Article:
A thorough penetration testing campaign involves social engineering, vulnerability scanning, and the manual hacking of computer systems, networks, and web applications. This overview shows how a professional team uses multiple types of penetration testing to exploit a variety of attack vectors, just as a real hacker would.
Social Engineering: Hacking Humans
Penetration testers craft emails that seem to be from a trusted source and invite recipients to either supply their login credentials or click on a malicious link or attachment.
Penetration testers call targeted people and ask for sensitive information such as login credentials or fool the user into performing a malicious action. Callers frequently impersonate a Call Center rep or a fellow employee from another division.
- Facility Access
Old-fashioned physical intrusion still plays a role. Penetration testers may slide through an open door in a group of employees. Or they may look for vulnerable entrances such as loading docks, maintenance entrances or designated smoking areas. Testers sometimes pose as maintenance workers and talk their way into sensitive parts of the facility.
- Dumpster Diving
Just like real hackers, testers know they often can find sensitive information in the trash. This might include credit card receipts, travel information, network diagrams, device inventories with IP addresses, contact lists, and more.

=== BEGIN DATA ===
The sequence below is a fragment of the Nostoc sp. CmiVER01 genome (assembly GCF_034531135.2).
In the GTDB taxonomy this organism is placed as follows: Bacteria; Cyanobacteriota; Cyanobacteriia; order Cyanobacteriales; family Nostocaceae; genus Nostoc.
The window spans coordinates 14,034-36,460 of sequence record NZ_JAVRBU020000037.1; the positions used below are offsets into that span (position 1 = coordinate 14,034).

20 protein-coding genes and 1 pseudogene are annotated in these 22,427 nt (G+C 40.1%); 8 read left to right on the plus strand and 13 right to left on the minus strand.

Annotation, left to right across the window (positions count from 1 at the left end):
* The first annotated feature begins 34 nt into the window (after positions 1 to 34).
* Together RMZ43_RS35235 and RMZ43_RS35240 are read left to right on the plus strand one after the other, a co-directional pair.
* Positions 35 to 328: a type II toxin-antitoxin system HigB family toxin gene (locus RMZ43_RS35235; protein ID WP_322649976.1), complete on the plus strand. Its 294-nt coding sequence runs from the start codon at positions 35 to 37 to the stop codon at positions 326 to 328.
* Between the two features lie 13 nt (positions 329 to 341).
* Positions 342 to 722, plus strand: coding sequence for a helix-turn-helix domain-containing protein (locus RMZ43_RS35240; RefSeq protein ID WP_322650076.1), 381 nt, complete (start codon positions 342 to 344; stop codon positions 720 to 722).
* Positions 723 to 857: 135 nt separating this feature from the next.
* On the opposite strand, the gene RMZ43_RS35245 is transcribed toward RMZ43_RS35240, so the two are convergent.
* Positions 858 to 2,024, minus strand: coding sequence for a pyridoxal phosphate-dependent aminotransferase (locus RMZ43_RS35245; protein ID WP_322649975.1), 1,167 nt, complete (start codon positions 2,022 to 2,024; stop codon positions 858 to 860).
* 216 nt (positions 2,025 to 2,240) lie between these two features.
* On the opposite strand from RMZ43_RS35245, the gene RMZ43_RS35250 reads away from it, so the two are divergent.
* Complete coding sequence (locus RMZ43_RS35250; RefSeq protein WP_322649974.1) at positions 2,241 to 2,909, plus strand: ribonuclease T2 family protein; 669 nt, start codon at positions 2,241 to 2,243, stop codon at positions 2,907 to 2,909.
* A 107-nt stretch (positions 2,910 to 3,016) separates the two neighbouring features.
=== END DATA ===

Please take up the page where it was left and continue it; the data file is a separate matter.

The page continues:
Vulnerability Scanning: Discovering Weaknesses
Automated tools seek known security vulnerabilities in your systems such as unpatched software or open ports. The scans reveal risks that may directly impact your organization and point penetration testers to areas they can try to exploit.
Penetration Testing: Manually Exploiting Vulnerabilities
- Network & Infrastructure
Infrastructure penetration testing identifies security weaknesses within your network. Testers look for flaws such as outdated software, missing patches, improper security configurations, weak communication algorithms, command injection, etc. Infrastructure penetration tests often include testing of firewalls, switches, virtual and physical servers, and workstations.
- Wireless Penetration Testing
Hackers can leverage wireless capabilities to infiltrate an organization’s secured environment, even if some access and physical security controls are in place. Pen testers map access points in the wireless landscape and gain access to the wireless network. Then they attempt to exploit weaknesses in the network to gain access to privileged areas and demonstrate the potential impact of a wireless network breach
- Web Applications
Web applications often process and/or store sensitive information including credit card data, personally identifiable information (PII), and proprietary data. And web apps are frequently vulnerable due to their complexity and rapid development cycles. That’s why about 40% of all breaches involve web apps. And that’s why a well-rounded pen test includes any web apps the company uses.
Red Teaming: Emulating Advanced Threats
Here, penetration testers take a more adversarial approach as they go after specific targets. This type of advanced, focused test emulates Tactics, Techniques and Procedures (TTPs) of mature threat actors. The Red Team attempts to remain invisible to the systems’ defenders (known as the Blue Team).
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